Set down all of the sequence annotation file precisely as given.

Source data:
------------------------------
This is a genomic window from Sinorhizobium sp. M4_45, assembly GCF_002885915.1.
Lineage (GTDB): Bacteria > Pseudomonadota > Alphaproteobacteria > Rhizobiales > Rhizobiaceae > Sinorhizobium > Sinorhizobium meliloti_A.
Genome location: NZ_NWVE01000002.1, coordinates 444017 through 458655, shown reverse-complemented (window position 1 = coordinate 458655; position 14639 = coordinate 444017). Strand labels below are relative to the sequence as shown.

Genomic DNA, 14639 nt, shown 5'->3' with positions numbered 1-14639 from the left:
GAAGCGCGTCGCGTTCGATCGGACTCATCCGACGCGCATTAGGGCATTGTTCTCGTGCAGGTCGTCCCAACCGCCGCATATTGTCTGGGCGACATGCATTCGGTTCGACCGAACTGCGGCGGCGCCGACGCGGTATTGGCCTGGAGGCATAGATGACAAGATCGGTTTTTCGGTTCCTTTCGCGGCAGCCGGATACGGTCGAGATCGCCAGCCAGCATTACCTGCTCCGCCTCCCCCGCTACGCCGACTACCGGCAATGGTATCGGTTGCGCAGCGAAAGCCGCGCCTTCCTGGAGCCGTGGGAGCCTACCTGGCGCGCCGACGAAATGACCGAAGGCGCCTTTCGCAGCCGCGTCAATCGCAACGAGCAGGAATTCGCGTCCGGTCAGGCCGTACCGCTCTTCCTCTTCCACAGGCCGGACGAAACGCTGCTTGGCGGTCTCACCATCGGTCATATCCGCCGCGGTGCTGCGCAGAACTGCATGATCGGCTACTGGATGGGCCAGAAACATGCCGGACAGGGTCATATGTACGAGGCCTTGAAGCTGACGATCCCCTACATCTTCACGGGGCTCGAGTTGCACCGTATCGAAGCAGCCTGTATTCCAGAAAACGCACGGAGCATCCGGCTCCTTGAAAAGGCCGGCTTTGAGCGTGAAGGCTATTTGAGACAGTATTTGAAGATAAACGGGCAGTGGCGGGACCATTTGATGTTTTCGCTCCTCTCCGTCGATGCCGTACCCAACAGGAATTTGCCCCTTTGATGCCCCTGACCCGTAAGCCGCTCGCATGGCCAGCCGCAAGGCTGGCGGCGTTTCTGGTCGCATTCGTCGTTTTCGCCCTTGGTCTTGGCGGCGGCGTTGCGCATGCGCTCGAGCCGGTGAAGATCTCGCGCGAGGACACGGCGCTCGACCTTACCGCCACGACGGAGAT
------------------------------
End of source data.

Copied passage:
This is a genomic window from Sinorhizobium sp. M4_45, assembly GCF_002885915.1.
Lineage (GTDB): Bacteria > Pseudomonadota > Alphaproteobacteria > Rhizobiales > Rhizobiaceae > Sinorhizobium > Sinorhizobium meliloti_A.
Genome location: NZ_NWVE01000002.1, coordinates 444017 through 458655, shown reverse-complemented (window position 1 = coordinate 458655; position 14639 = coordinate 444017). Strand labels below are relative to the sequence as shown.

Genomic DNA, 14639 nt, shown 5'->3' with positions numbered 1-14639 from the left:
GAAGCGCGTCGCGTTCGATCGGACTCATCCGACGCGCATTAGGGCATTGTTCTCGTGCAGGTCGTCCCAACCGCCGCATATTGTCTGGGCGACATGCATTCGGTTCGACCGAACTGCGGCGGCGCCGACGCGGTATTGGCCTGGAGGCATAGATGACAAGATCGGTTTTTCGGTTCCTTTCGCGGCAGCCGGATACGGTCGAGATCGCCAGCCAGCATTACCTGCTCCGCCTCCCCCGCTACGCCGACTACCGGCAATGGTATCGGTTGCGCAGCGAAAGCCGCGCCTTCCTGGAGCCGTGGGAGCCTACCTGGCGCGCCGACGAAATGACCGAAGGCGCCTTTCGCAGCCGCGTCAATCGCAACGAGCAGGAATTCGCGTCCGGTCAGGCCGTACCGCTCTTCCTCTTCCACAGGCCGGACGAAACGCTGCTTGGCGGTCTCACCATCGGTCATATCCGCCGCGGTGCTGCGCAGAACTGCATGATCGGCTACTGGATGGGCCAGAAACATGCCGGACAGGGTCATATGTACGAGGCCTTGAAGCTGACGATCCCCTACATCTTCACGGGGCTCGAGTTGCACCGTATCGAAGCAGCCTGTATTCCAGAAAACGCACGGAGCATCCGGCTCCTTGAAAAGGCCGGCTTTGAGCGTGAAGGCTATTTGAGACAGTATTTGAAGATAAACGGGCAGTGGCGGGACCATTTGATGTTTTCGCTCCTCTCCGTCGATGCCGTACCCAACAGGAATTTGCCCCTTTGATGCCCCTGACCCGTAAGCCGCTCGCATGGCCAGCCGCAAGGCTGGCGGCGTTTCTGGTCGCATTCGTCGTTTTCGCCCTTGGTCTTGGCGGCGGCGTTGCGCATGCGCTCGAGCCGGTGAAGATCTCGCGCGAGGACACGGCGCTCGACCTTACCGCCACGACGGAGAT